And I love all my new characters! Does that sound silly? I sincerely hope I can learn to write well enough so others will “meet” them and enjoy their company as much as I do. That sounds trite, but who cares? It’s true.

 






Michael: “These are Mom sketches from a book I’m doing now. These were nixed for publication. Only the [Mom at the doorframe] is in the current dummy.”


 

Mmm. Coffee.Okay, we’ve got more coffee, and it’s time to get a bit more detailed with seven questions over breakfast. I thank Michael again for visiting 7-Imp.

1. Jules: What exactly is your process when you are illustrating a book? You can start wherever you’d like when answering: getting initial ideas, starting to illustrate, or even what it’s like under deadline, etc. Do you outline a great deal of the book before you illustrate or just let your muse lead you on and see where you end up?

Michael

: Lots and lots and lots and lots and lots and lots and lots and lots and lots and lots and lots and lots and lots and lots and lots and lots and lots and lots and lots and lots and lots and lots and lots and lots and lots and lots and lots and lots and lots and lots and lots and lots and lots and lots and lots and lots and lots and lots and lots of sketching. I seem to do more and more as years go by. Loads of it done in coffee shops. I’ll use pencil, but since it smudges if you draw on the opposite page, I only use the right-hand pages. When I get to the end, I turn the sketchbook upside down and draw on those pages in pen. Hey, paper is expensive.

I do quite a bit of direct sketching on type layouts too. Impulsive ideas first — inventing the characters, their clothing, hairdos, and expressions. You know, the cast and performance of the play. I might add a few backgrounds. I only explore color in the finals, unless there is a color idea that dominates the scene.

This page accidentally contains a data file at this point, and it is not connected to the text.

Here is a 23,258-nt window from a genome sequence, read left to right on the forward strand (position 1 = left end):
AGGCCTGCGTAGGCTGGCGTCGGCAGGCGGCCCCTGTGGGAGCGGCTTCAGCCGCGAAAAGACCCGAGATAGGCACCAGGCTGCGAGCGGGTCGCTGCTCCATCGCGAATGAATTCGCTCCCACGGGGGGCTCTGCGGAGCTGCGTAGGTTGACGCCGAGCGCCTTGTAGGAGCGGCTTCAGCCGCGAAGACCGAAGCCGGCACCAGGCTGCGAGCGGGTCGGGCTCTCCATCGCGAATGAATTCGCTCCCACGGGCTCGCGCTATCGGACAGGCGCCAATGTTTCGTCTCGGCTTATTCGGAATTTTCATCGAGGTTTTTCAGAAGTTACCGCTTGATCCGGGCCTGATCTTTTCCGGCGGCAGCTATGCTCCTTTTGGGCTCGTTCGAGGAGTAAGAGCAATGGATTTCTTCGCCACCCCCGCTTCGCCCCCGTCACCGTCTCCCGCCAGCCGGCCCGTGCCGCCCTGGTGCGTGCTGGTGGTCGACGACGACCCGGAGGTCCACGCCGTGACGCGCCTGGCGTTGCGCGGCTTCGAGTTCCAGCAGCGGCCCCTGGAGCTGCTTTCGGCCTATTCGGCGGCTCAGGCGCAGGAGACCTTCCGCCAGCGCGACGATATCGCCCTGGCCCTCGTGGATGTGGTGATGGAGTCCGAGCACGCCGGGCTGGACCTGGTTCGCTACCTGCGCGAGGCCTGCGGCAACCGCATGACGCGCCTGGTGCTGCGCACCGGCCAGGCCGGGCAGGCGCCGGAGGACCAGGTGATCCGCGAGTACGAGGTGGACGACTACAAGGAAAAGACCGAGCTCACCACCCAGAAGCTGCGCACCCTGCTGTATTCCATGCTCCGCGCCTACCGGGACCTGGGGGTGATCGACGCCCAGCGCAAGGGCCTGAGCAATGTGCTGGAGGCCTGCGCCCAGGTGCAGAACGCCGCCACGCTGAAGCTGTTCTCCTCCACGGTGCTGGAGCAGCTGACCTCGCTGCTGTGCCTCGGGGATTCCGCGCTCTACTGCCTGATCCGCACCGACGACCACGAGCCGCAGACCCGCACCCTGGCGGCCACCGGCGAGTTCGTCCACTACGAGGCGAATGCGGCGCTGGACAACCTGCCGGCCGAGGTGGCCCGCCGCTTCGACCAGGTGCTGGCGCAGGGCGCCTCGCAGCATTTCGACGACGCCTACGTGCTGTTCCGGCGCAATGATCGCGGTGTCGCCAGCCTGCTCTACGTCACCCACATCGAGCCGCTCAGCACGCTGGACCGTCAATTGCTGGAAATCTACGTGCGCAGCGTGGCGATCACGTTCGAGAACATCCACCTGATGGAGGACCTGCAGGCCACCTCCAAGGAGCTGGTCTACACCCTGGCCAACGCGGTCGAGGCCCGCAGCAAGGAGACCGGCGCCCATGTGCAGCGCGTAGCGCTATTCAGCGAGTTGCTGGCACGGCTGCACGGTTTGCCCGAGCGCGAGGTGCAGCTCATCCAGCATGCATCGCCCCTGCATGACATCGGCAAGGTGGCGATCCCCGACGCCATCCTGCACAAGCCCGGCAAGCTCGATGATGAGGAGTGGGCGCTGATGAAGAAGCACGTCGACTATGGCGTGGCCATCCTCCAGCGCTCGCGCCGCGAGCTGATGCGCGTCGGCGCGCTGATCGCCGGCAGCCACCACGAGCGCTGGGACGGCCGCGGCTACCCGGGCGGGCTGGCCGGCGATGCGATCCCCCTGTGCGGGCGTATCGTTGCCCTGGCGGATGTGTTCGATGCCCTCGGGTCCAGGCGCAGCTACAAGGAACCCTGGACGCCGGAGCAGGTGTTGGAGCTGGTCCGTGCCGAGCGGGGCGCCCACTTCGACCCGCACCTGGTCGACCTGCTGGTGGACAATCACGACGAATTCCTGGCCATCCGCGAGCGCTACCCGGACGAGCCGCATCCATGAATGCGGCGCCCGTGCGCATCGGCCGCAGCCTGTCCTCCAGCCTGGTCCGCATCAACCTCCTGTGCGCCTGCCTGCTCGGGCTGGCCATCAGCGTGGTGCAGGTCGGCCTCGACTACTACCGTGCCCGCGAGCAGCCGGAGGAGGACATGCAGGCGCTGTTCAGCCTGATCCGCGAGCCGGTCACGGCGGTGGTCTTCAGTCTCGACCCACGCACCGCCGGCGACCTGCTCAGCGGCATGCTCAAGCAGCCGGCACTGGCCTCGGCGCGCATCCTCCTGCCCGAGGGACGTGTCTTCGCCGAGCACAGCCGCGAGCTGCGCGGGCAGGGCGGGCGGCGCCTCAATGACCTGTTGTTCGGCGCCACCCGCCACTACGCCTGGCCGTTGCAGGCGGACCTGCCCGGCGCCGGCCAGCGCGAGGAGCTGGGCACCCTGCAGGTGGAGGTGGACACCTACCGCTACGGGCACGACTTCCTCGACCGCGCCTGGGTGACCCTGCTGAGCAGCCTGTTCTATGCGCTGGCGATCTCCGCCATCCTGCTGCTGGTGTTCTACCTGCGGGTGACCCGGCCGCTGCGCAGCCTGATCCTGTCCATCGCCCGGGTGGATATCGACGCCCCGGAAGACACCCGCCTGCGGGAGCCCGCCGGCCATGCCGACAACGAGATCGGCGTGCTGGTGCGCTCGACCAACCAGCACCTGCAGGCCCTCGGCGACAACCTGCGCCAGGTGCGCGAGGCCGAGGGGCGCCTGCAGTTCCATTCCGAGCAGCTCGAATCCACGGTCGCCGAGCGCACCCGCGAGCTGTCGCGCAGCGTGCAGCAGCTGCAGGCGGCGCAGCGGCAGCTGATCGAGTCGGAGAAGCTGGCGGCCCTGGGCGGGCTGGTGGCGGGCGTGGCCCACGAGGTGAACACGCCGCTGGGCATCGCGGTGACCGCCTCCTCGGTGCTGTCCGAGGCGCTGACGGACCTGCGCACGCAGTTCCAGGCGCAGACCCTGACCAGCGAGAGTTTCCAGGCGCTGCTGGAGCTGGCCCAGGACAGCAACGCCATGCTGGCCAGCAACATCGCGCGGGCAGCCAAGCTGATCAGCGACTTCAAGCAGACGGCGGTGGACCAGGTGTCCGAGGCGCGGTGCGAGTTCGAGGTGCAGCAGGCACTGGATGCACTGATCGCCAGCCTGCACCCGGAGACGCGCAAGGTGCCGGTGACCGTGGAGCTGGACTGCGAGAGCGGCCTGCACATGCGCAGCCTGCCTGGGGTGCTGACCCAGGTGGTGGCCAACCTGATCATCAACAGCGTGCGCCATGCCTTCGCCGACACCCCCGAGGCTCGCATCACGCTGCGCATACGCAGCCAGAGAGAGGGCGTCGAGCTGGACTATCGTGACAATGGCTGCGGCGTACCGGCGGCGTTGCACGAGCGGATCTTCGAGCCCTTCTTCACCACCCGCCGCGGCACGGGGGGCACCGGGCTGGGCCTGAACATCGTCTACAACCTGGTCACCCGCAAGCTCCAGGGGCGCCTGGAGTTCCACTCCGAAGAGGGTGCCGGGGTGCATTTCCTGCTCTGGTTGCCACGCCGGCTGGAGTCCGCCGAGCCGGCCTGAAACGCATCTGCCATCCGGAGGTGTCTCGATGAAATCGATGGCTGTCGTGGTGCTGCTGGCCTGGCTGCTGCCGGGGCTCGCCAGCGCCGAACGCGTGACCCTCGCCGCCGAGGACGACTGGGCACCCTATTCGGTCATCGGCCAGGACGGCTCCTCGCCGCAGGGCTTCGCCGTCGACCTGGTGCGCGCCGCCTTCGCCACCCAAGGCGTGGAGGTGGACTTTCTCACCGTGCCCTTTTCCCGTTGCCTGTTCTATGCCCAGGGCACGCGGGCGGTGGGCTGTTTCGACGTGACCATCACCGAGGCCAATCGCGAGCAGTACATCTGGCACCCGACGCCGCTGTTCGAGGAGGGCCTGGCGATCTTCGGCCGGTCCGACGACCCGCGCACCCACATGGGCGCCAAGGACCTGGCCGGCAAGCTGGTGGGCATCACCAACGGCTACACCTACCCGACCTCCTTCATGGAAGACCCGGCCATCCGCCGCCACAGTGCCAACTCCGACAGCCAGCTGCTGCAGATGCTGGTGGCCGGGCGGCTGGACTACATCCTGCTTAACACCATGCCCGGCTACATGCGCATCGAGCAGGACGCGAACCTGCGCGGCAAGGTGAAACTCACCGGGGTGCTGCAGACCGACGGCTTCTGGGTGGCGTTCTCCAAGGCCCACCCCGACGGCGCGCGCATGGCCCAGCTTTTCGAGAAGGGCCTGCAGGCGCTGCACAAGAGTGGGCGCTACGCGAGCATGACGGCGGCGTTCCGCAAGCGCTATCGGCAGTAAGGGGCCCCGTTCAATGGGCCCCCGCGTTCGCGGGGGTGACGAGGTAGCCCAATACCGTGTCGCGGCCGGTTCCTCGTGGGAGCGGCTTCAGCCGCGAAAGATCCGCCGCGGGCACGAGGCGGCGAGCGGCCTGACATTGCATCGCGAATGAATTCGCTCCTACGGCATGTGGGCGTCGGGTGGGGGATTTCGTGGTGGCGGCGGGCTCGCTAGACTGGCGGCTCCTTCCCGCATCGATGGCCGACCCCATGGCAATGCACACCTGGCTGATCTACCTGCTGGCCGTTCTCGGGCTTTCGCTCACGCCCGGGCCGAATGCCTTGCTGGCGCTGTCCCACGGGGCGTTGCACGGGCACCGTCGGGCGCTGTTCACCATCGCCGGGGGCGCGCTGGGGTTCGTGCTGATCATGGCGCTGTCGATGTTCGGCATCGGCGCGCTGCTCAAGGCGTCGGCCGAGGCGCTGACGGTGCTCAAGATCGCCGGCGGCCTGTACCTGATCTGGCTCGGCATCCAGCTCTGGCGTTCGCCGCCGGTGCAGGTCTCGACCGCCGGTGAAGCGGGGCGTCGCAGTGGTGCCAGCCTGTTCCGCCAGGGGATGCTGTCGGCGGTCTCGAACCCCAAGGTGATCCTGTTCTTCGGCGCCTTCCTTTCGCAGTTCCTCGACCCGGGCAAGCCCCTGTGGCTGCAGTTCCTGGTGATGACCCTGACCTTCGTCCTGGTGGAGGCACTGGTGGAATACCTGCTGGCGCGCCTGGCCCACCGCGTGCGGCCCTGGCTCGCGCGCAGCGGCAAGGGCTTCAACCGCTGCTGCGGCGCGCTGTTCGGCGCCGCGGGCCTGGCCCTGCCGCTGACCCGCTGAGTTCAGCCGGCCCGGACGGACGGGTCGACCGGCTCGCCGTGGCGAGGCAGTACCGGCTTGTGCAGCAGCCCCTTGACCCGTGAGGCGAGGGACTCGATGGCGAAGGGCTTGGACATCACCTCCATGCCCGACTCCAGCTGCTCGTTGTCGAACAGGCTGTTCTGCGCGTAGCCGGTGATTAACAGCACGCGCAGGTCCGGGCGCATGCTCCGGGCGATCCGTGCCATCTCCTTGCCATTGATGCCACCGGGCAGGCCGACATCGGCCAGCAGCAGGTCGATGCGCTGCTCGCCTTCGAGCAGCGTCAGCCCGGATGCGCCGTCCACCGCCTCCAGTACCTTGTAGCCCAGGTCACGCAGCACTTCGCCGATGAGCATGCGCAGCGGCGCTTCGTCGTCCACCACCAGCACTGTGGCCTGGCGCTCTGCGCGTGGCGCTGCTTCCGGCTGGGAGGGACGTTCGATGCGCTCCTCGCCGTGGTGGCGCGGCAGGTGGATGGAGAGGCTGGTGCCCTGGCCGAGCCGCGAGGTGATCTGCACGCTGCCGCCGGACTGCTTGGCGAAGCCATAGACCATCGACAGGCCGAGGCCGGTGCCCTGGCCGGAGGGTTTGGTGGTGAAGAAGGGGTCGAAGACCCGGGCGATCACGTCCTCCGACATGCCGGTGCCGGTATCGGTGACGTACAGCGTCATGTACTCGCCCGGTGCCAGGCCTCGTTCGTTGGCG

I did this alphabet book with Barbara Bottner with 26 different kids and one teacher. I created 27 distinct individuals that moved through the book. Then I played them out. That was work. Lots of sketchbooks were filled on that one.

 






(Click each to enlarge)


 

2. Jules: Describe your studio or usual work space.

Michael

: My workspace is wherever I am. I worked in a classic sixth floor factory building loft studio in Boston for ten years; in second bedrooms; in my own bedroom; in a closet-like space, like the one I’m renting at the moment. I make do. I get on with it.

My fantasy would be a bigger, well-lit, more open space to lay things out. A picture book is a whole, not discrete pieces. It’s great to see it all at once. But I can’t afford that kind of space right now. You make do. I’m writing this interview in my local pub. But maybe that’s an Irish thing.

 




(Click each to enlarge)


 

3. Jules: As a book-lover, it interests me: What books or authors and/or illustrators influenced you as an early reader?

Michael

: My influences are few as a reader. I did not read much fiction as a kid, sorry to say. Mrs. Bowman read us Dahl in 3rd grade, and I loved it. I was forced to read things beyond my age and hated them, like Melville’s Billy Budd in 5th grade. That said, I loved all of Richard Scarry, Charles Shulz comics, and Charles Harper books.